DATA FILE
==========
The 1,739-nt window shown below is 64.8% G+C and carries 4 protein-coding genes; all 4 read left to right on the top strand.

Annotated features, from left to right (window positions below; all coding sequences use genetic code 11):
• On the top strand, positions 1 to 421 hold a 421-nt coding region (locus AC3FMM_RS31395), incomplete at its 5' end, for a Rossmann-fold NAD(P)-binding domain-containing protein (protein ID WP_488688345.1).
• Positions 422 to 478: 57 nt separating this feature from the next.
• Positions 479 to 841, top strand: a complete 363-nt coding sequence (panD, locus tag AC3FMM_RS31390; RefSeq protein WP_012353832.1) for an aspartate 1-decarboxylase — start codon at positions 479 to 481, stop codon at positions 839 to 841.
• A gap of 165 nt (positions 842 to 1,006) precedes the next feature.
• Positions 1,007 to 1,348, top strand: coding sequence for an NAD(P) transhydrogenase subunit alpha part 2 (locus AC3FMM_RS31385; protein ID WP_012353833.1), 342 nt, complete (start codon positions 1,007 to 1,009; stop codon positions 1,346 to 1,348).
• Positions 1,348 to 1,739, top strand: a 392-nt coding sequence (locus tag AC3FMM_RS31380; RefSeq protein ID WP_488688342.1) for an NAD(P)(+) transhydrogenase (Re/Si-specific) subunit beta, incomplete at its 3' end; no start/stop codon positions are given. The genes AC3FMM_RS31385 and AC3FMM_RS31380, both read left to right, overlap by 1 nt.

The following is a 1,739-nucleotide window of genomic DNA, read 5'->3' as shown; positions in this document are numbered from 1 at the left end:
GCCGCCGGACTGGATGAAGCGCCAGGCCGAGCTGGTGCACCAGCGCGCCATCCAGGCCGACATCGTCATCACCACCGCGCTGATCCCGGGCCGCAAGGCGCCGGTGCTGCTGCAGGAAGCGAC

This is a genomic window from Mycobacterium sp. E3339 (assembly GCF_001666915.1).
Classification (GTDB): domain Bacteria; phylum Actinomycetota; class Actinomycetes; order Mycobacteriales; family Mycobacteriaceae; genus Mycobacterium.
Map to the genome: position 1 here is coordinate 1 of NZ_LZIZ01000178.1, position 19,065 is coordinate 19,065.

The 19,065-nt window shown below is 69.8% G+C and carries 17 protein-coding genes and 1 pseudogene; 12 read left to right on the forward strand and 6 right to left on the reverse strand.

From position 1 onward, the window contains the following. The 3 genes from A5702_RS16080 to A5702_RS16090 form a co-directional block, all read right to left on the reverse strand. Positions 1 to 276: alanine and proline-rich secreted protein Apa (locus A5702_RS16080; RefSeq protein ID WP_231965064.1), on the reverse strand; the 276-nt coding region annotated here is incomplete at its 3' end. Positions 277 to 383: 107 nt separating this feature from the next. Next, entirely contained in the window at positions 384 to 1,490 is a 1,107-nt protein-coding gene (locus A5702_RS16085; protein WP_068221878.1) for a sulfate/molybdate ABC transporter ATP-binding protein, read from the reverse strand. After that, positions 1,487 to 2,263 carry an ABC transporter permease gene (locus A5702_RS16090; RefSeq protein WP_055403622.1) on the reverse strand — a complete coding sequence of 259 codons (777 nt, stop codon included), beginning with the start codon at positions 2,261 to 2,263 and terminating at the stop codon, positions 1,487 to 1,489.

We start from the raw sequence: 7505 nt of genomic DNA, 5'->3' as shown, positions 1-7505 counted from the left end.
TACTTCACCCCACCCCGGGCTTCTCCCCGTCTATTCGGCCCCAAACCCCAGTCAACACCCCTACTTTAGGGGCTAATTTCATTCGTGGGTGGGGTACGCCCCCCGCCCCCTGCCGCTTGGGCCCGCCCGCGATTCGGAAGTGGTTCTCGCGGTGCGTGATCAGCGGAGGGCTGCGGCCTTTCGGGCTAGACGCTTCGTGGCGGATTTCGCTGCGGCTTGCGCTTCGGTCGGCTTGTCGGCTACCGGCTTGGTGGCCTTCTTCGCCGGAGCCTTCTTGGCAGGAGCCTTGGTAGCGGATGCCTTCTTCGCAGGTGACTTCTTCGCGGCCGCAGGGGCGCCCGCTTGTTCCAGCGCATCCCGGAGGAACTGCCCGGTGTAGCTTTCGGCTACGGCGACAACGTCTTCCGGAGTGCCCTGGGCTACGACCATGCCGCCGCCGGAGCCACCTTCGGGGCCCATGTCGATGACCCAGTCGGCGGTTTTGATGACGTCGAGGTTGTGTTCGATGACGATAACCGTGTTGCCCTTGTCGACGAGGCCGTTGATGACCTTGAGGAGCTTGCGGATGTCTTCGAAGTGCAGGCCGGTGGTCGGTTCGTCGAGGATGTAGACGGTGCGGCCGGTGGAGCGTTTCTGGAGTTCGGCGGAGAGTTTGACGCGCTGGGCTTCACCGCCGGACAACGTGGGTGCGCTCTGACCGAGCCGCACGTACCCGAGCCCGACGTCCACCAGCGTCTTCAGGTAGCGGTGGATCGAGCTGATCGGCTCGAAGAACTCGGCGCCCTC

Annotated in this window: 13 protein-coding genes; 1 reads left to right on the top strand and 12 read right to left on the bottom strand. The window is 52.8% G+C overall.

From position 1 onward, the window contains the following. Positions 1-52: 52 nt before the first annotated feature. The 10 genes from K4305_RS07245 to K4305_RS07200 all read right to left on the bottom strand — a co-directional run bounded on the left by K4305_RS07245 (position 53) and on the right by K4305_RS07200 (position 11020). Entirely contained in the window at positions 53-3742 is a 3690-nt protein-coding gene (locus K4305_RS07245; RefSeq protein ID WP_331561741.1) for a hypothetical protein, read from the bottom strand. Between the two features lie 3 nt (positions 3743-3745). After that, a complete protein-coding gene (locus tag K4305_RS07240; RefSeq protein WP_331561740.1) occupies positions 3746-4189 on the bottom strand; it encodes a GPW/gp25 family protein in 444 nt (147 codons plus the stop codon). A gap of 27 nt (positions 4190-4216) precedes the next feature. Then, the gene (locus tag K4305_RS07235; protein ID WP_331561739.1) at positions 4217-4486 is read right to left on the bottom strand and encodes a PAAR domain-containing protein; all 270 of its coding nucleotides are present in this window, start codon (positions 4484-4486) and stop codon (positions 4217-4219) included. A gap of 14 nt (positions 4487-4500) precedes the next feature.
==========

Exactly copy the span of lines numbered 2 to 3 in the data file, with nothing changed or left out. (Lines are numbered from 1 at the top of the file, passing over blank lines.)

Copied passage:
Annotated features, from left to right (window positions below; all coding sequences use genetic code 11):
• On the top strand, positions 1 to 421 hold a 421-nt coding region (locus AC3FMM_RS31395), incomplete at its 5' end, for a Rossmann-fold NAD(P)-binding domain-containing protein (protein ID WP_488688345.1).